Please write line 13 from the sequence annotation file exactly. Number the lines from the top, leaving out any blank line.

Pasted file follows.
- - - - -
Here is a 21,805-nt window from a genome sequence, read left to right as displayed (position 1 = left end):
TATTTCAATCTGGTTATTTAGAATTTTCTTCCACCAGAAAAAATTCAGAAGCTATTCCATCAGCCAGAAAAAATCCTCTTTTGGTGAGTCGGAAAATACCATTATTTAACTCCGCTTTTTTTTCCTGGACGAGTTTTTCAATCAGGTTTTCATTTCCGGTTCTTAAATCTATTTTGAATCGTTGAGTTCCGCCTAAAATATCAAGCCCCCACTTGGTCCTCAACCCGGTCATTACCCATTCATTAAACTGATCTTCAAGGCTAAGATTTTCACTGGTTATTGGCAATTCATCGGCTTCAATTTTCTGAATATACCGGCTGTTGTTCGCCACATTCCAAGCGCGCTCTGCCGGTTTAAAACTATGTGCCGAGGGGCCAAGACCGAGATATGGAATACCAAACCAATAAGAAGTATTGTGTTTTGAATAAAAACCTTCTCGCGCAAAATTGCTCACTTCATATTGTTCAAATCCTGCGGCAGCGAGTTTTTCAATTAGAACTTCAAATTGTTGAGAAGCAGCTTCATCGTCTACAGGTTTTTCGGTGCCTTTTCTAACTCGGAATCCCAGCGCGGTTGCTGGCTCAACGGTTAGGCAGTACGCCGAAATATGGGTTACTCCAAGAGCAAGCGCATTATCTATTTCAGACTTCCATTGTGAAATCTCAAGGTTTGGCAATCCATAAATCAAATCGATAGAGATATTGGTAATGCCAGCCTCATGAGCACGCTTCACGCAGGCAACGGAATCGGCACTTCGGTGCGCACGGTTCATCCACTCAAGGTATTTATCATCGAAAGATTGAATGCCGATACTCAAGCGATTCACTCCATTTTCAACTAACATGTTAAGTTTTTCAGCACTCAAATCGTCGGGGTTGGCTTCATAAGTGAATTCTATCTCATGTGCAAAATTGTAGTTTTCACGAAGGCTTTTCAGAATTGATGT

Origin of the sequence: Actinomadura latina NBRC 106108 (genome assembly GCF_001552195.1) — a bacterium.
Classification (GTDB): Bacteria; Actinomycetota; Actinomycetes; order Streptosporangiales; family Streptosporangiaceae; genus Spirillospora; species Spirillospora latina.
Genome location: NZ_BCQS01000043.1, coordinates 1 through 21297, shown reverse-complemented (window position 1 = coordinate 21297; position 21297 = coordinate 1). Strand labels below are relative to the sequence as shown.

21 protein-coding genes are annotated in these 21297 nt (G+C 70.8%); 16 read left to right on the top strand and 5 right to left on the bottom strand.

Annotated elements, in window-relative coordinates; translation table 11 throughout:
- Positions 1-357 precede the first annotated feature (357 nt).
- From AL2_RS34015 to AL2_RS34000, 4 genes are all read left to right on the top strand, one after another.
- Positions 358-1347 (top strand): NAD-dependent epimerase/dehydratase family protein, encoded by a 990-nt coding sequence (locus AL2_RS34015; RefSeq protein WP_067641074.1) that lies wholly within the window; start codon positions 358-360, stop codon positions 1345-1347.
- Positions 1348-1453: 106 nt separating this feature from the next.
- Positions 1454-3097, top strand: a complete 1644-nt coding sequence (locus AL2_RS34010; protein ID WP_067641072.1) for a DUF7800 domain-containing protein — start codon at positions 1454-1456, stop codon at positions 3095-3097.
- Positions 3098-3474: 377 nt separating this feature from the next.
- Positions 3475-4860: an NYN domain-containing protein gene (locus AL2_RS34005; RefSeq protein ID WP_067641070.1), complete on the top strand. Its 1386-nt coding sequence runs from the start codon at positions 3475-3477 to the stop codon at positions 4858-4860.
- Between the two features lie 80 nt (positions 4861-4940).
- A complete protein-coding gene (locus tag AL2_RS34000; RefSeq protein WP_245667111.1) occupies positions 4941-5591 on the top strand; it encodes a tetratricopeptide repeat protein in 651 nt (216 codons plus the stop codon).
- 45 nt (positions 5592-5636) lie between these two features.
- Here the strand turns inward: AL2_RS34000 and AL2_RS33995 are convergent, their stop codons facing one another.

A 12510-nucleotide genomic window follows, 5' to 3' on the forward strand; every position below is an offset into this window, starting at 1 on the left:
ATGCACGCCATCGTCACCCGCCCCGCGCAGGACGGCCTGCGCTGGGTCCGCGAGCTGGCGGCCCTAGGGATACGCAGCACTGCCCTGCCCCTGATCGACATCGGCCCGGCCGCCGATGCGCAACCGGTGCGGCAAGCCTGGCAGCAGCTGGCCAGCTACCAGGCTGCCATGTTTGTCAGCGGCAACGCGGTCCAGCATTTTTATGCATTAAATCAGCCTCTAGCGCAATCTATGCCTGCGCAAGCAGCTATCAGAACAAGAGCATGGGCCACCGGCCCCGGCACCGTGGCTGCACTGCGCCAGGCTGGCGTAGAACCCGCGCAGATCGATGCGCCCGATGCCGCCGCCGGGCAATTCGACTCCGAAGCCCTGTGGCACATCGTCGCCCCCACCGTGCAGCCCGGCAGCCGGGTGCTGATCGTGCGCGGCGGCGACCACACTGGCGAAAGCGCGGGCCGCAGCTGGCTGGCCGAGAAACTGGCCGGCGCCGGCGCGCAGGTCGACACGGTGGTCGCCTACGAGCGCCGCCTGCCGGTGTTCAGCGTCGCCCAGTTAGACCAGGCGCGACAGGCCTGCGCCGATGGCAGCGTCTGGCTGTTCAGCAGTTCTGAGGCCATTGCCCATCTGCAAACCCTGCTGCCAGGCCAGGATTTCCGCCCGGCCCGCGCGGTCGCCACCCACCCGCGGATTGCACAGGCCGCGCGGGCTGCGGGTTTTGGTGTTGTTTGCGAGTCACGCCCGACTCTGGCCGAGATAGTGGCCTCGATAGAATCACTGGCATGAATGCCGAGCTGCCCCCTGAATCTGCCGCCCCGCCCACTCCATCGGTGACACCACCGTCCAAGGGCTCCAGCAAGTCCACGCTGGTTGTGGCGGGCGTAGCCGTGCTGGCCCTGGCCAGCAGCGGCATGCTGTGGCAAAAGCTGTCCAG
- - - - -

- Positions 3098-3474: 377 nt separating this feature from the next.